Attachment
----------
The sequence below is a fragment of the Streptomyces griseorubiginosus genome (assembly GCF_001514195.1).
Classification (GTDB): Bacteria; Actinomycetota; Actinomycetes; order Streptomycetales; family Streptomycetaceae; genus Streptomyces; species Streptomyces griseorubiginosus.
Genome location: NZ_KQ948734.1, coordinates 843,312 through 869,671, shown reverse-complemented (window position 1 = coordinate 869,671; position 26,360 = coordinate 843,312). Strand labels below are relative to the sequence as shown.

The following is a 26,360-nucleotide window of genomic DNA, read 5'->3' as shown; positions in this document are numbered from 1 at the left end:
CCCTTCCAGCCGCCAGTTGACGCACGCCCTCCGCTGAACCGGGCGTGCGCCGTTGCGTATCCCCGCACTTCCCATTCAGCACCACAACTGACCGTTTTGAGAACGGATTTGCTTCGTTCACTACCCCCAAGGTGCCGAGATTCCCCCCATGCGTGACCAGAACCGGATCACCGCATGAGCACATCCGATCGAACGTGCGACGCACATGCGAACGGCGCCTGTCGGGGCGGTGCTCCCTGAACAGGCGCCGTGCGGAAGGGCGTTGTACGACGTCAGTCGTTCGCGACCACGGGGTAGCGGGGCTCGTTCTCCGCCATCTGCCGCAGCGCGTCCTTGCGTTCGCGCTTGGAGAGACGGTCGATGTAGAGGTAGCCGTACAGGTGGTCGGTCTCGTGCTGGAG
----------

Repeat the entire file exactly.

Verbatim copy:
The sequence below is a fragment of the Streptomyces griseorubiginosus genome (assembly GCF_001514195.1).
Classification (GTDB): Bacteria; Actinomycetota; Actinomycetes; order Streptomycetales; family Streptomycetaceae; genus Streptomyces; species Streptomyces griseorubiginosus.
Genome location: NZ_KQ948734.1, coordinates 843,312 through 869,671, shown reverse-complemented (window position 1 = coordinate 869,671; position 26,360 = coordinate 843,312). Strand labels below are relative to the sequence as shown.

The following is a 26,360-nucleotide window of genomic DNA, read 5'->3' as shown; positions in this document are numbered from 1 at the left end:
CCCTTCCAGCCGCCAGTTGACGCACGCCCTCCGCTGAACCGGGCGTGCGCCGTTGCGTATCCCCGCACTTCCCATTCAGCACCACAACTGACCGTTTTGAGAACGGATTTGCTTCGTTCACTACCCCCAAGGTGCCGAGATTCCCCCCATGCGTGACCAGAACCGGATCACCGCATGAGCACATCCGATCGAACGTGCGACGCACATGCGAACGGCGCCTGTCGGGGCGGTGCTCCCTGAACAGGCGCCGTGCGGAAGGGCGTTGTACGACGTCAGTCGTTCGCGACCACGGGGTAGCGGGGCTCGTTCTCCGCCATCTGCCGCAGCGCGTCCTTGCGTTCGCGCTTGGAGAGACGGTCGATGTAGAGGTAGCCGTACAGGTGGTCGGTCTCGTGCTGGAG